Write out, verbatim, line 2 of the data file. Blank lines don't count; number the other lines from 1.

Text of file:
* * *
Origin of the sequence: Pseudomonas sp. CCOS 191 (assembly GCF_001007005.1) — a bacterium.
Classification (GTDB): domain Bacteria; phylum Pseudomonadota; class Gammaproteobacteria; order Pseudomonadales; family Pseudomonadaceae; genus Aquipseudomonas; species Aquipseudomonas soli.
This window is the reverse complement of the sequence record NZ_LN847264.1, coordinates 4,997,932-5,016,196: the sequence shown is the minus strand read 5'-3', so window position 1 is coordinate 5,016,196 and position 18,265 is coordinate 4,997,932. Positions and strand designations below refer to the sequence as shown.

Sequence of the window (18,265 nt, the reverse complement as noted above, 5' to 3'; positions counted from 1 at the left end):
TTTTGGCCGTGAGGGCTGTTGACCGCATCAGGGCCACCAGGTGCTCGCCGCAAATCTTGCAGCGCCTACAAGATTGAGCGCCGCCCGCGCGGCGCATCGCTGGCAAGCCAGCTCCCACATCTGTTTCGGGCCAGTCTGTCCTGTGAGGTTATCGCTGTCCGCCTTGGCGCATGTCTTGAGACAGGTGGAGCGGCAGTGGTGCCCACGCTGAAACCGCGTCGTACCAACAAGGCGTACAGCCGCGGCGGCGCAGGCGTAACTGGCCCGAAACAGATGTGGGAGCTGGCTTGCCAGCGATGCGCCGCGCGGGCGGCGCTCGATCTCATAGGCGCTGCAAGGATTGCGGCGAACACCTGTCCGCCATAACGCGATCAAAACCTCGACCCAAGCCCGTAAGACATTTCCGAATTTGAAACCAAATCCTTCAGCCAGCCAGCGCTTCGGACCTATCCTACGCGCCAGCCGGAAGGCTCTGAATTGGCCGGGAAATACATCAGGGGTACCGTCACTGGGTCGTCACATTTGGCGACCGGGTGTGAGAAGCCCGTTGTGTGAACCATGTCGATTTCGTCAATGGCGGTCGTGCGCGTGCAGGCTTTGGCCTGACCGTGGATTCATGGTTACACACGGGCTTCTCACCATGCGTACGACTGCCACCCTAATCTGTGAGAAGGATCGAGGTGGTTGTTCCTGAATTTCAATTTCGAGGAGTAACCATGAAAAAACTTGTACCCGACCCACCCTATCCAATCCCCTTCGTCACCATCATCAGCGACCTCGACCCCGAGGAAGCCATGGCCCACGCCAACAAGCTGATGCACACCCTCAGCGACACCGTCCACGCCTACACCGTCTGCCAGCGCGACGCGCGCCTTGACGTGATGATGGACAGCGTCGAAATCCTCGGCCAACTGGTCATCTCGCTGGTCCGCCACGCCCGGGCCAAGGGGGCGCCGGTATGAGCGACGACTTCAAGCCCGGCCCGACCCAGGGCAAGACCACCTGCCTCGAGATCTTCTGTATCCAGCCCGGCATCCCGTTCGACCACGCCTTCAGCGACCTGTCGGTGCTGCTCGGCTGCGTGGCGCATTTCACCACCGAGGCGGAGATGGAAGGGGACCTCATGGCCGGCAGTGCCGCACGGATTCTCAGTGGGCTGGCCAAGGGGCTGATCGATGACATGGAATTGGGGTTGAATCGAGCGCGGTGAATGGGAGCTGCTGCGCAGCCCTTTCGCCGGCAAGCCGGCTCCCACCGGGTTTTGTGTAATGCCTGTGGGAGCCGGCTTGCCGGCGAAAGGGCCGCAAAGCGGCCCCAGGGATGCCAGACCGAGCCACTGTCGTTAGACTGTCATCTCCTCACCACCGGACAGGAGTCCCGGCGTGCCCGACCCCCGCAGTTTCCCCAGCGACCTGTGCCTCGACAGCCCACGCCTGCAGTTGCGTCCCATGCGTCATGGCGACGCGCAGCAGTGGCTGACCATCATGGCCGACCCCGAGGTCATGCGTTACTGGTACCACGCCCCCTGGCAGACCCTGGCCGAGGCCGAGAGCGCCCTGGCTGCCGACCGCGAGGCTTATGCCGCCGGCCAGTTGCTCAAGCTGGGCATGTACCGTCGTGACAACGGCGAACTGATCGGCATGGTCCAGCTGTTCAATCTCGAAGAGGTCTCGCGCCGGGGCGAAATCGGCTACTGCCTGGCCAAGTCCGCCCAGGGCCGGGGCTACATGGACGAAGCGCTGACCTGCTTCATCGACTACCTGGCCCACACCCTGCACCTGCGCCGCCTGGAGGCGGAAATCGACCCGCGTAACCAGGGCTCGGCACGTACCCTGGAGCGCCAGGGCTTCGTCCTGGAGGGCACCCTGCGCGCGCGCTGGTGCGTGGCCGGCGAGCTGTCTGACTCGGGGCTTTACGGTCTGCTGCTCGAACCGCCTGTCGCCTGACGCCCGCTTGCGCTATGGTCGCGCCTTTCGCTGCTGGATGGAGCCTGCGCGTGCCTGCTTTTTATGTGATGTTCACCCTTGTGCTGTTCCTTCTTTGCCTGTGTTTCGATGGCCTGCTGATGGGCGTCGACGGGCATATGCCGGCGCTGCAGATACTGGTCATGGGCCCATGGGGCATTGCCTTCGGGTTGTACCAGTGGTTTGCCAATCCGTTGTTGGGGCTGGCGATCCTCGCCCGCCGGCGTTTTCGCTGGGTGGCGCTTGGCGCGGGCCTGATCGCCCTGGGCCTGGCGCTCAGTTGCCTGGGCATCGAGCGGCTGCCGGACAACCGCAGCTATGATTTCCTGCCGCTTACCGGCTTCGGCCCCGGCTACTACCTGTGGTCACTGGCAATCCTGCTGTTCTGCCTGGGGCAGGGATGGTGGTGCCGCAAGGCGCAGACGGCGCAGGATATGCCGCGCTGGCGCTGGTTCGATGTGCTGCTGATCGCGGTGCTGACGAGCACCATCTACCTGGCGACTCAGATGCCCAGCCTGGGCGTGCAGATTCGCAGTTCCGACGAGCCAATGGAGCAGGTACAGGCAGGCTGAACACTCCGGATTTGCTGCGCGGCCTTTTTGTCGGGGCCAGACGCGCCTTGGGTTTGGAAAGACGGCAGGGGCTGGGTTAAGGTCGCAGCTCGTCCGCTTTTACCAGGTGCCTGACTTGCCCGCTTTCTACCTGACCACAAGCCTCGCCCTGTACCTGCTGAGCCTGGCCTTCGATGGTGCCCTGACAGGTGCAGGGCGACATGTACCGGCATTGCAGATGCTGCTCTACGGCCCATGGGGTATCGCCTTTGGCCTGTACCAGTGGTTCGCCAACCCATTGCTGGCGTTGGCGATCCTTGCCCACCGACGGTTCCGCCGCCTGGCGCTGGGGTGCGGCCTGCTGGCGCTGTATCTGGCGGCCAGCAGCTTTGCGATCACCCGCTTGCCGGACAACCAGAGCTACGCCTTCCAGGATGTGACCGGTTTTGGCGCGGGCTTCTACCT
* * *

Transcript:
Classification (GTDB): domain Bacteria; phylum Pseudomonadota; class Gammaproteobacteria; order Pseudomonadales; family Pseudomonadaceae; genus Aquipseudomonas; species Aquipseudomonas soli.